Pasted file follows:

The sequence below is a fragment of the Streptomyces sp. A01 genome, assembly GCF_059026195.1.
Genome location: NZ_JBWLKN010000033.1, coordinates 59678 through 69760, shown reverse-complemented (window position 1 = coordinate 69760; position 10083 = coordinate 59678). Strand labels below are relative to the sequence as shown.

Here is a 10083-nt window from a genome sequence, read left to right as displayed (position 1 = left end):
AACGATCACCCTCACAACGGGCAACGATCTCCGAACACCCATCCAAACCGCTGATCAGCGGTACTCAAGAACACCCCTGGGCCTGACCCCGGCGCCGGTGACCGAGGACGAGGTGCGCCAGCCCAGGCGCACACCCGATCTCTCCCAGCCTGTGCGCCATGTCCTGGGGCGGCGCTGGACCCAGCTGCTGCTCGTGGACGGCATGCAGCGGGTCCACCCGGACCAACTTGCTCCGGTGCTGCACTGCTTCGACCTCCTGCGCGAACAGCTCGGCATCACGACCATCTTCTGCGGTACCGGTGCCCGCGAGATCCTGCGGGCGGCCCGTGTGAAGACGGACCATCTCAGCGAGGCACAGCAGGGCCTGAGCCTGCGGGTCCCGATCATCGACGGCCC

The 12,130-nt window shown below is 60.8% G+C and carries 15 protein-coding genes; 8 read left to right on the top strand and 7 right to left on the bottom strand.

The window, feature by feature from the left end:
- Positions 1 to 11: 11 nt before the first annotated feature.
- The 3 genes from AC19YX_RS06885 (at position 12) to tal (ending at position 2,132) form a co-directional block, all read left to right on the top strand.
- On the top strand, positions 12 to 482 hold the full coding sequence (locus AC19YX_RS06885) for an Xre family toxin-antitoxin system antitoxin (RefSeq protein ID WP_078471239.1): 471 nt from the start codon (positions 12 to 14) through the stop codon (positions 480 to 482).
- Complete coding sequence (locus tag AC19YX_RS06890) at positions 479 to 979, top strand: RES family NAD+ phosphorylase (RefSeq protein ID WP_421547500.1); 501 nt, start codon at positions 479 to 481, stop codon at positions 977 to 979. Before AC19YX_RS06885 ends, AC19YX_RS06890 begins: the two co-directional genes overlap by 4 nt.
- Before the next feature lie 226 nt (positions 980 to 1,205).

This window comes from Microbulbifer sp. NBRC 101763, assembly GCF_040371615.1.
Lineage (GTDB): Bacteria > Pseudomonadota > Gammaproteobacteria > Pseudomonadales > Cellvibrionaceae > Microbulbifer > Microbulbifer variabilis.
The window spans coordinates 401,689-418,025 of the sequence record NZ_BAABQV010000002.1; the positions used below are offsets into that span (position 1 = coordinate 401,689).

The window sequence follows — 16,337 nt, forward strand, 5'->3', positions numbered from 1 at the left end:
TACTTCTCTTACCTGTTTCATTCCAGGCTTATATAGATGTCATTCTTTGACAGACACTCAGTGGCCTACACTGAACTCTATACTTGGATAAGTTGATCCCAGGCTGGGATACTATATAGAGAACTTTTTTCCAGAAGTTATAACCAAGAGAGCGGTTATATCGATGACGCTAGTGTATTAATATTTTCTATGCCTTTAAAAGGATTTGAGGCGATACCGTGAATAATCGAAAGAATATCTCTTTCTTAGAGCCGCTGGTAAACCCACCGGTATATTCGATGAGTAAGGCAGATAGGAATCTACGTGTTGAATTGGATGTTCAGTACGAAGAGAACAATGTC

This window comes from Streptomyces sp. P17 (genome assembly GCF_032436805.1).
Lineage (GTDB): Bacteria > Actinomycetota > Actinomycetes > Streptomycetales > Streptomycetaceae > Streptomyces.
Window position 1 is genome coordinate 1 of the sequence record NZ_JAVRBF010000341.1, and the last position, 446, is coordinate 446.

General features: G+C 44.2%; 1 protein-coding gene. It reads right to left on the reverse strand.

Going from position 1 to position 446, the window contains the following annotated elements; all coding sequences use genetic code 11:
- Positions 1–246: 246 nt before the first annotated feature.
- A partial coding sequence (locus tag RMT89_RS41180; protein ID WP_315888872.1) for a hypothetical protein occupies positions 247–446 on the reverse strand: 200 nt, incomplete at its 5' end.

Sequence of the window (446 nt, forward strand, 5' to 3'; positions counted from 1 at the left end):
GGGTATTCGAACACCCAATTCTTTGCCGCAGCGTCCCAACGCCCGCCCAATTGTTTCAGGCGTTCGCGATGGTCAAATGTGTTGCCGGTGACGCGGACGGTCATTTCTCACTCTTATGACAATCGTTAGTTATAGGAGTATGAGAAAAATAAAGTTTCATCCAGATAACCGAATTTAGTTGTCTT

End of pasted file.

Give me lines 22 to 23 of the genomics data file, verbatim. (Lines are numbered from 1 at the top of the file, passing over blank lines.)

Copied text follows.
- Positions 1–246: 246 nt before the first annotated feature.
- A partial coding sequence (locus tag RMT89_RS41180; protein ID WP_315888872.1) for a hypothetical protein occupies positions 247–446 on the reverse strand: 200 nt, incomplete at its 5' end.